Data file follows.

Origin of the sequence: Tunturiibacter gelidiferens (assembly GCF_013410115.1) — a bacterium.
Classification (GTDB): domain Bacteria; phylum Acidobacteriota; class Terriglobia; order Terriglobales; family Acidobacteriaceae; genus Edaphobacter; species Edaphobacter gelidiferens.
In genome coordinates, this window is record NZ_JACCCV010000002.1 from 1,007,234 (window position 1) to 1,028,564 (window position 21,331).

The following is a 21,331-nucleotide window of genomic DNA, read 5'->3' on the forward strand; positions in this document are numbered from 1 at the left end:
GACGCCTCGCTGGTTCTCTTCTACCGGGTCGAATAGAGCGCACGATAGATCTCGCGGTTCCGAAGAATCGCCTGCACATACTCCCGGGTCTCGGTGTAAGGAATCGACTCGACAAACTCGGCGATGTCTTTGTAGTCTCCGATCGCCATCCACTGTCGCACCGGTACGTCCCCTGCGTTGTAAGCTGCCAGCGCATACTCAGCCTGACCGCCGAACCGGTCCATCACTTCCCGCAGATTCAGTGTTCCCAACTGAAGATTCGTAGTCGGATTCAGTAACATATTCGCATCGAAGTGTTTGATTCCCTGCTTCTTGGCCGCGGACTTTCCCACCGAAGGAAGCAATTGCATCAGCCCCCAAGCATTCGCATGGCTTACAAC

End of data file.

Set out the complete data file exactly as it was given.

Origin of the sequence: Tunturiibacter gelidiferens (assembly GCF_013410115.1) — a bacterium.
Classification (GTDB): domain Bacteria; phylum Acidobacteriota; class Terriglobia; order Terriglobales; family Acidobacteriaceae; genus Edaphobacter; species Edaphobacter gelidiferens.
In genome coordinates, this window is record NZ_JACCCV010000002.1 from 1,007,234 (window position 1) to 1,028,564 (window position 21,331).

The following is a 21,331-nucleotide window of genomic DNA, read 5'->3' on the forward strand; positions in this document are numbered from 1 at the left end:
GACGCCTCGCTGGTTCTCTTCTACCGGGTCGAATAGAGCGCACGATAGATCTCGCGGTTCCGAAGAATCGCCTGCACATACTCCCGGGTCTCGGTGTAAGGAATCGACTCGACAAACTCGGCGATGTCTTTGTAGTCTCCGATCGCCATCCACTGTCGCACCGGTACGTCCCCTGCGTTGTAAGCTGCCAGCGCATACTCAGCCTGACCGCCGAACCGGTCCATCACTTCCCGCAGATTCAGTGTTCCCAACTGAAGATTCGTAGTCGGATTCAGTAACATATTCGCATCGAAGTGTTTGATTCCCTGCTTCTTGGCCGCGGACTTTCCCACCGAAGGAAGCAATTGCATCAGCCCCCAAGCATTCGCATGGCTTACAAC